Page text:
Having been out hunting for awhile – and let me tell you, it’s not easy for a vegetarian lion; soy okapi is just not readily available everywhere – this Little Leo is catching up on news that she missed and missed sharing with you.
Last month, Uganda’s Parliament passed an updated version of the Industrial Property Bill (2009). [Full text pdf of 2009 version.] The Bill was originally presented in 2009 but was lost in the shuffle of elections and rotating parliamentarians. The Bill will become law when (is this an “if”? Afro Leo wonders) the President signs it.
The Industrial Property Bill is important for several reasons. Uganda currently does not have a law relating to industrial property; this will be the first and should repeal the existing Patent and Design Acts, one of which is left over from colonial days. ah, 1937, such a good year, or so my grandpa has said. Henry Zakumumpa does a great job of explaining, in layman’s terms, why this Act is so important for the health of Uganda’s people, here. Additionally, before being passed by Parliament, the original bill was modified to incorporate future potential TRIPs extensions.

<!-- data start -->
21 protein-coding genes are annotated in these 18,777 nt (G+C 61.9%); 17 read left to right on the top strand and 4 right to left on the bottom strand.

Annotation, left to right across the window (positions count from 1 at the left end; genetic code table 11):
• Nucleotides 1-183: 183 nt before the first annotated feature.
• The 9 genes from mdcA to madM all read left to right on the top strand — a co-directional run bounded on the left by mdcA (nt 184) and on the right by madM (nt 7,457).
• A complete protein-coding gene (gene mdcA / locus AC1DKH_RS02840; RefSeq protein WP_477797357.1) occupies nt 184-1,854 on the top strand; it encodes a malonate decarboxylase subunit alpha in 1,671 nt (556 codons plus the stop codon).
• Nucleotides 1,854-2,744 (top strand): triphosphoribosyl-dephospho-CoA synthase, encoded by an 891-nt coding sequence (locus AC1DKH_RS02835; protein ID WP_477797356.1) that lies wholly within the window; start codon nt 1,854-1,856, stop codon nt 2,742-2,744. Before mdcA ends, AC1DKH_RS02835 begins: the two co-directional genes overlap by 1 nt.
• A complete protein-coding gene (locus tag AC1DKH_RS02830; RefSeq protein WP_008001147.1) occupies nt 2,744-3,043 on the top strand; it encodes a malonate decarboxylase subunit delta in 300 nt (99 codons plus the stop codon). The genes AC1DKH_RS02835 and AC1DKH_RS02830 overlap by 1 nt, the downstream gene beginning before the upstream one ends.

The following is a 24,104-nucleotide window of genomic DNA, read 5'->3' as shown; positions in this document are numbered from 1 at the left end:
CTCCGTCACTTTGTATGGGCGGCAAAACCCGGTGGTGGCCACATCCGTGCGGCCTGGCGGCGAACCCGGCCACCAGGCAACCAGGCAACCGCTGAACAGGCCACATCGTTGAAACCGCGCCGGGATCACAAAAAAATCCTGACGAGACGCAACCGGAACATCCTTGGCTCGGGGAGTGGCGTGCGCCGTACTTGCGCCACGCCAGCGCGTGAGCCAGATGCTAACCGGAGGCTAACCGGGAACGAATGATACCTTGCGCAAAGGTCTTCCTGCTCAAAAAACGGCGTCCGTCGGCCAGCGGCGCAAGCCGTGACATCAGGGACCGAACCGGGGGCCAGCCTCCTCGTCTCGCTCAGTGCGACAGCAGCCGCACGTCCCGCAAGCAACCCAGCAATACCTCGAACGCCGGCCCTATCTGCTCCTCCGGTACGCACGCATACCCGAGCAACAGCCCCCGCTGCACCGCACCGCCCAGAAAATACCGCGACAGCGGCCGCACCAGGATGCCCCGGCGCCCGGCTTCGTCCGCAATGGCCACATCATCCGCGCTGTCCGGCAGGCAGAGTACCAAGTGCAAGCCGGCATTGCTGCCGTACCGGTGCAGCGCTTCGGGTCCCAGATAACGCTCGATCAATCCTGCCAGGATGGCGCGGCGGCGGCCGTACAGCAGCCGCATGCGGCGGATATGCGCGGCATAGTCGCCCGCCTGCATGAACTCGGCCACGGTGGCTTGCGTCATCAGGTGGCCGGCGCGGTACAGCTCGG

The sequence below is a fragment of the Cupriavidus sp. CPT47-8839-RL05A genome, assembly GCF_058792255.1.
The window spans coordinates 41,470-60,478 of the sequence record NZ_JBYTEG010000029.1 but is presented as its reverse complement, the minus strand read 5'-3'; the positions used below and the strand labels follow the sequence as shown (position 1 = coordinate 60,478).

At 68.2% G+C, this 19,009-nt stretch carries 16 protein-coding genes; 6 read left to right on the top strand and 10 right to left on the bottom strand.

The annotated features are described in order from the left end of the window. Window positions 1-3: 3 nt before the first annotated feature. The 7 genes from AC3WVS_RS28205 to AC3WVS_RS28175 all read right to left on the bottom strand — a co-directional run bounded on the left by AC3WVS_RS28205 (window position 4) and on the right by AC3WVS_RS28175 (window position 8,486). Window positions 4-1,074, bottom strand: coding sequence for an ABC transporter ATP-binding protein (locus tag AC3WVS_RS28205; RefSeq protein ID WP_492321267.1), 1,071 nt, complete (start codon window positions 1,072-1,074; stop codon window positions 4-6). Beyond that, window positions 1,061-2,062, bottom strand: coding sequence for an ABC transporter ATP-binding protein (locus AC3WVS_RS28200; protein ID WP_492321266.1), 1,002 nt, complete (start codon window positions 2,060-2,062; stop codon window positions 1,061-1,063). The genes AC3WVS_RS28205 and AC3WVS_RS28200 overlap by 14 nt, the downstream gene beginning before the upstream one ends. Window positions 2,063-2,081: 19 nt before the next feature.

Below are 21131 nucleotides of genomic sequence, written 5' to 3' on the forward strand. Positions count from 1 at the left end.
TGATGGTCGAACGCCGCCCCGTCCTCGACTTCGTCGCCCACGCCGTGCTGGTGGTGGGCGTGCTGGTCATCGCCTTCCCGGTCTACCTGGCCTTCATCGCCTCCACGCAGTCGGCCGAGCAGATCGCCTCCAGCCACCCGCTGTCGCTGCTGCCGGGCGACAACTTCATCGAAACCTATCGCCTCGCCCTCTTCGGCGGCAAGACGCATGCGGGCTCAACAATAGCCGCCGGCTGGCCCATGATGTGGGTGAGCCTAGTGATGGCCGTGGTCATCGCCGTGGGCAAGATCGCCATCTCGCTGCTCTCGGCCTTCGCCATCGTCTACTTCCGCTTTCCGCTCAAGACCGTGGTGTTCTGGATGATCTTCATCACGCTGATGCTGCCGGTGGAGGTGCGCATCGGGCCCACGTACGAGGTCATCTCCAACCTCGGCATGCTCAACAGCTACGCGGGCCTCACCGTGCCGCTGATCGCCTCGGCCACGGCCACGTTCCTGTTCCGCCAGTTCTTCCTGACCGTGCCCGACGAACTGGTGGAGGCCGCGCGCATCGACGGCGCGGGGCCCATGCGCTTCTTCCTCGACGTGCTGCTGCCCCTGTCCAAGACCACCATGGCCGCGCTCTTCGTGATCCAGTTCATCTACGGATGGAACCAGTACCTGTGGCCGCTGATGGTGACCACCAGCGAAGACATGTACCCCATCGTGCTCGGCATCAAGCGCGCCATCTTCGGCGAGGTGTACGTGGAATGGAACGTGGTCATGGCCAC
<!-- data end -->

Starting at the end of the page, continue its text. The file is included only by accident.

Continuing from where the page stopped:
The full text of the passed Bill is not yet available. However, there is a Report from the Sectoral Committee on Legal and Parliamentary Affairs, which worked on edits to the Bill. Based on that, some interesting expected features of the Bill include a provision that allows for the protection of local herbs and medicines despite not protecting pharmaceuticals. Pharmaceuticals are exempt from protection until at least 2016, but local herbs and medicines can be protected under Traditional Knowledge. Another is the removal of a provision criminalizing patent infringement. The full, revised bill will be very interesting to peruse.
Huge hat tip to Primah Kwagala for helping Afro-Leo understand the history of the Bill and it’s path.
Photo: almost-complete building in Entebbe, taken by Afro-Leo